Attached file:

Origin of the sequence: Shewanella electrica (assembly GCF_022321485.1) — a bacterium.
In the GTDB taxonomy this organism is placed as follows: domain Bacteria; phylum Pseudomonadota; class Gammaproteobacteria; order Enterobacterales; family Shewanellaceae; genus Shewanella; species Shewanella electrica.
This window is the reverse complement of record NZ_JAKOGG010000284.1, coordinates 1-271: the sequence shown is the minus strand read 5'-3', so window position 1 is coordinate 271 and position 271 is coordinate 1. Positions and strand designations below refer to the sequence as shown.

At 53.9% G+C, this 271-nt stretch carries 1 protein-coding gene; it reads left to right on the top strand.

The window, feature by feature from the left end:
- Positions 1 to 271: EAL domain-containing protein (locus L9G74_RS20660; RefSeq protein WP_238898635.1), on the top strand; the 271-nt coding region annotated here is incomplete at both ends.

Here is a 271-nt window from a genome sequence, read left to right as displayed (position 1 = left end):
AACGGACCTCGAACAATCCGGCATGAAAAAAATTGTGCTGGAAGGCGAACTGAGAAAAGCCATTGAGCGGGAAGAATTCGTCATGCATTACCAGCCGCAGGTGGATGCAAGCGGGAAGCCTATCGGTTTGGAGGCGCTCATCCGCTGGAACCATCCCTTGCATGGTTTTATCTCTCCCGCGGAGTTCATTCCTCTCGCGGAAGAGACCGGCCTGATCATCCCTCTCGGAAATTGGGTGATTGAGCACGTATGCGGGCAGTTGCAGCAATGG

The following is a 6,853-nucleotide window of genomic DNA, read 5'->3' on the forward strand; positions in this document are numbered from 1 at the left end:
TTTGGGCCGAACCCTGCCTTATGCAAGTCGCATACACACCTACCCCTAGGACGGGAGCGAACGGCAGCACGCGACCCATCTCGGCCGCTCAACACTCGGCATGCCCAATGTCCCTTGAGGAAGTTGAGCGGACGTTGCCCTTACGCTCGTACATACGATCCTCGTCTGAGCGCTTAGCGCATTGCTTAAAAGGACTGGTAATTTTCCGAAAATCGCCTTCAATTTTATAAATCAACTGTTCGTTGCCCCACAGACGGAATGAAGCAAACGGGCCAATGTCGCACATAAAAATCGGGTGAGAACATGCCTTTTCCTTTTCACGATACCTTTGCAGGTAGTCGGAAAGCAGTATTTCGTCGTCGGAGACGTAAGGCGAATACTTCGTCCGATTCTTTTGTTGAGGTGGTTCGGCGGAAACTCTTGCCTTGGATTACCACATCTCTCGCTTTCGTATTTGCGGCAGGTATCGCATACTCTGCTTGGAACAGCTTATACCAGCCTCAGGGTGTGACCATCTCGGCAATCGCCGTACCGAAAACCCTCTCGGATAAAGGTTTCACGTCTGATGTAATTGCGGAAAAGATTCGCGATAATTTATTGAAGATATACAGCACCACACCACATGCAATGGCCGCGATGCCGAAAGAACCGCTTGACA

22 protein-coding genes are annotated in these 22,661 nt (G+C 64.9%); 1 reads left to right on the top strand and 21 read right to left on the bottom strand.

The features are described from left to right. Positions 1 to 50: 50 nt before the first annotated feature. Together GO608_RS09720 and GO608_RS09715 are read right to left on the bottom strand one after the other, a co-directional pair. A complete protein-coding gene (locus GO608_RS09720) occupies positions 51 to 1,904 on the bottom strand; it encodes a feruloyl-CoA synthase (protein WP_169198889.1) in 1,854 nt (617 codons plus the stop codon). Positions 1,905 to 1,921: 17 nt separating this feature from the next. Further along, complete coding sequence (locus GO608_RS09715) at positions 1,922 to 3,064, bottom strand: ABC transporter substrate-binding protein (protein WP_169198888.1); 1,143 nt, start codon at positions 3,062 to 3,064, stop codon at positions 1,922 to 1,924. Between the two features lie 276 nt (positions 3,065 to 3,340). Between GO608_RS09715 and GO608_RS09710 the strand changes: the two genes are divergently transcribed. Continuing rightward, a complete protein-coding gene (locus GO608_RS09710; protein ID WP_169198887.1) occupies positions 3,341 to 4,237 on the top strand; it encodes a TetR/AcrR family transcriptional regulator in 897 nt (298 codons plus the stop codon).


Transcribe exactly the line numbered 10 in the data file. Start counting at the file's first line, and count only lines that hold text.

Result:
TTTGGGCCGAACCCTGCCTTATGCAAGTCGCATACACACCTACCCCTAGGACGGGAGCGAACGGCAGCACGCGACCCATCTCGGCCGCTCAACACTCGGCATGCCCAATGTCCCTTGAGGAAGTTGAGCGGACGTTGCCCTTACGCTCGTACATACGATCCTCGTCTGAGCGCTTAGCGCATTGCTTAAAAGGACTGGTAATTTTCCGAAAATCGCCTTCAATTTTATAAATCAACTGTTCGTTGCCCCACAGACGGAATGAAGCAAACGGGCCAATGTCGCACATAAAAATCGGGTGAGAACATGCCTTTTCCTTTTCACGATACCTTTGCAGGTAGTCGGAAAGCAGTATTTCGTCGTCGGAGACGTAAGGCGAATACTTCGTCCGATTCTTTTGTTGAGGTGGTTCGGCGGAAACTCTTGCCTTGGATTACCACATCTCTCGCTTTCGTATTTGCGGCAGGTATCGCATACTCTGCTTGGAACAGCTTATACCAGCCTCAGGGTGTGACCATCTCGGCAATCGCCGTACCGAAAACCCTCTCGGATAAAGGTTTCACGTCTGATGTAATTGCGGAAAAGATTCGCGATAATTTATTGAAGATATACAGCACCACACCACATGCAATGGCCGCGATGCCGAAAGAACCGCTTGACA